Bouchra Khalili approaches history as a constellation of forces haunting the present. Through a practice that includes film, installation, photography, and printmaking, the artist reimagines the revolutionary arc of the last century. Born in Casablanca during the Moroccan Years of Lead—a period of repression and unrest which began in the 1960s and continued through the ‘80s—Khalili takes the force and failure of the nation-state as a primary thematic concern. Beginning each project with a period of rigorous research, Khalili draws from historical material and reanimates first-person accounts to challenge restrictive conceptions of citizenship. She weaves together imagery and sound in an associative relationship to invoke the revolutionary impulse.
Khalili’s The Mapping Journey Project (2008–11) is an eight-channel video installation that details the stories of eight people who traveled illegally into the Mediterranean basin from North Africa or the Middle East. Each channel features one subject as they describe their border crossing while sketching their route on a paper map of the world; only their hands are seen in the frame. The Mapping Journey Project reveals the tension between policed national borders and migration, showing the cartographic forms traversed by will and necessity.
The video The Tempest Society (2017) explores the legacy of al-Assifa (Arabic for “the Tempest”), an agitprop theater group and social project active in 1970s Paris. Formed by a Moroccan migrant worker and two French student activists, al-Assifa’s history runs parallel to broader junctions of revolt and radicalism. The group occupied factories, cinemas, and city squares, engaging the public through oral storytelling. Although al-Assifa’s supporters included activist communities, artists, and intellectuals, including Michel Foucault and Gilles Deleuze, little documentation of the collective remains. The Tempest Society thus acts as a gesture of posterity and a celebration of possibility. For the 60-minute video commissioned by documenta 14 and exhibited in Athens in 2017, Khalili invited three young Athenians from diverse backgrounds to tell the story of al-Assifa. Punctuating and expanding upon the themes of the work are photographs of Pier Paolo Pasolini and Antonio Gramsci. Through this unique retelling of history, Khalili positions the viewer in a deliberately discontinuous temporality. The artist locates crucial links between seemingly disparate struggles and shows historical events as continuous rather than foreclosed.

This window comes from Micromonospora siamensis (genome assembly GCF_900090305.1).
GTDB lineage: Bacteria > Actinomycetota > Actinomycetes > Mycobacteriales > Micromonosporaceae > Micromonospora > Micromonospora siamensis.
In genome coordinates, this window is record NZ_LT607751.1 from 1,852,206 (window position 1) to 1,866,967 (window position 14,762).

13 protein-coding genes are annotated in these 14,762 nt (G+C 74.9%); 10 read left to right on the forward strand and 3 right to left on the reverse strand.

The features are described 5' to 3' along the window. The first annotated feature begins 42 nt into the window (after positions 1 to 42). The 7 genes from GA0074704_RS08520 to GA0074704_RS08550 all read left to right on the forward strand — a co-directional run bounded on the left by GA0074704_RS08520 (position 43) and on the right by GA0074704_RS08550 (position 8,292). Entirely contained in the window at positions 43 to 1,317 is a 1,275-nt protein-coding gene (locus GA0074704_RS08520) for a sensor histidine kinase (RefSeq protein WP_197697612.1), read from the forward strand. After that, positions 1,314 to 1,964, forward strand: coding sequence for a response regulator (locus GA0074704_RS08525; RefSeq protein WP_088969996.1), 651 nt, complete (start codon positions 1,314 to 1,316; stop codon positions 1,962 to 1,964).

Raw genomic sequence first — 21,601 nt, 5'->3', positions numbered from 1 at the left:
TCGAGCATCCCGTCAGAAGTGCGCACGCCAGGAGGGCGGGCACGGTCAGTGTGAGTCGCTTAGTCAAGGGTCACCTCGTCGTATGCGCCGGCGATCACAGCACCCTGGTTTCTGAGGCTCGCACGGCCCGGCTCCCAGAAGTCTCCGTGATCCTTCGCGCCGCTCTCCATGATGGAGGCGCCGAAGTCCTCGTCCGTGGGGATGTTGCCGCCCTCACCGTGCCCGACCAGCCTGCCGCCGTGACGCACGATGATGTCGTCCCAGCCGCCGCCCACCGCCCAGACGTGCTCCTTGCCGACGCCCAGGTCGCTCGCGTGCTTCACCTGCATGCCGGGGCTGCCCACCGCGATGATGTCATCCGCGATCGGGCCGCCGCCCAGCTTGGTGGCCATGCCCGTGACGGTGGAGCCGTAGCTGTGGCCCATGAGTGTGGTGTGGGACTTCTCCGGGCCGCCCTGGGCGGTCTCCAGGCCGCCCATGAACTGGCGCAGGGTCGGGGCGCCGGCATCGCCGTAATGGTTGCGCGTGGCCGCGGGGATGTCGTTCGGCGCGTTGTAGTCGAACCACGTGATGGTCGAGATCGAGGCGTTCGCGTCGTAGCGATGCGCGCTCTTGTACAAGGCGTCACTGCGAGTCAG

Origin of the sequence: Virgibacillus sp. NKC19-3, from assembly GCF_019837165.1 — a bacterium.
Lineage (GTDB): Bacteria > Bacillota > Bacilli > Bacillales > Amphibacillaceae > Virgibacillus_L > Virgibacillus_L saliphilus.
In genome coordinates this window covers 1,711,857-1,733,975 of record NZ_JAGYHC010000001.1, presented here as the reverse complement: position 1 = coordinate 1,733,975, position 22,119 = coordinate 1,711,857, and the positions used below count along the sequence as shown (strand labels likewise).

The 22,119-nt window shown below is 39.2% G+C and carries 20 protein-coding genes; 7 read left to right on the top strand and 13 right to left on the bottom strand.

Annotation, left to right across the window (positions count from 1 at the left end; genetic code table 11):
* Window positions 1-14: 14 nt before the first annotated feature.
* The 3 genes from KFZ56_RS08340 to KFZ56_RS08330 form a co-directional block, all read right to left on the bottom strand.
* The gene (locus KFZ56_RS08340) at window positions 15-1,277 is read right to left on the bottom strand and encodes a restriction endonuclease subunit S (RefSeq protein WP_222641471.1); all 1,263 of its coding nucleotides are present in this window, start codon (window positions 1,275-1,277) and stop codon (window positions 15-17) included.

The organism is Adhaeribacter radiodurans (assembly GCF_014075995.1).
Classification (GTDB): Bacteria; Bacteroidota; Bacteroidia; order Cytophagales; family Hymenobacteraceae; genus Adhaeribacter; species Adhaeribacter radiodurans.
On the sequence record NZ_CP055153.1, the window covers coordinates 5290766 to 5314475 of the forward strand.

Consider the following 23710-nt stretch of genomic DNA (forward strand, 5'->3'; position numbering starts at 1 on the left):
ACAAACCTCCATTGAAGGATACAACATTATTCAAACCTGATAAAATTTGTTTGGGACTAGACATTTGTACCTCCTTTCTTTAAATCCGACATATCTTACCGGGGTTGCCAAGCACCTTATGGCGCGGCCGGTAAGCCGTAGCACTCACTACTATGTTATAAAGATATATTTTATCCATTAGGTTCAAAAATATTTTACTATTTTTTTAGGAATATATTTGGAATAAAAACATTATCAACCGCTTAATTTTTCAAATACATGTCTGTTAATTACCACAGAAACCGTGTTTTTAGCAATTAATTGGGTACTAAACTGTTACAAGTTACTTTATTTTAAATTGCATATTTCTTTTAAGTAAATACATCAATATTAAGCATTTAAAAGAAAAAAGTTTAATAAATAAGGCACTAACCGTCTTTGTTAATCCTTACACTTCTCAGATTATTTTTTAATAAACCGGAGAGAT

While in residence at Callie’s, Khalili rehearsed, constructed, and filmed The Magic Lantern (2022), a mixed-media installation that takes as its starting point the work of Swiss video pioneer Carole Roussopoulos (1945-2009), whose video camera and work already appeared in Khalili’s previous video installations Foreign Office (2015) and Twenty-Two Hours (2018). The work reactivates the art of the “phantasmagoria,” a technique from the late 18th century that combined projected imagery with vivid storytelling in order to conjure ghosts. Notably, activists used the technology to keep the spirit of French revolutionaries alive in the public imagination. Engaging this strategy to evoke a lost 1970 film by Roussopoulos about the struggle of Palestinian refugees, Khalili considers The Magic Lantern to be a continuation of her investigation into the genealogy and ethics of solidarity. The work premiered at Forum Freies Theater, Düsseldorf, in May of 2022, and will have its Berlin premiere at Callie’s in November 2022.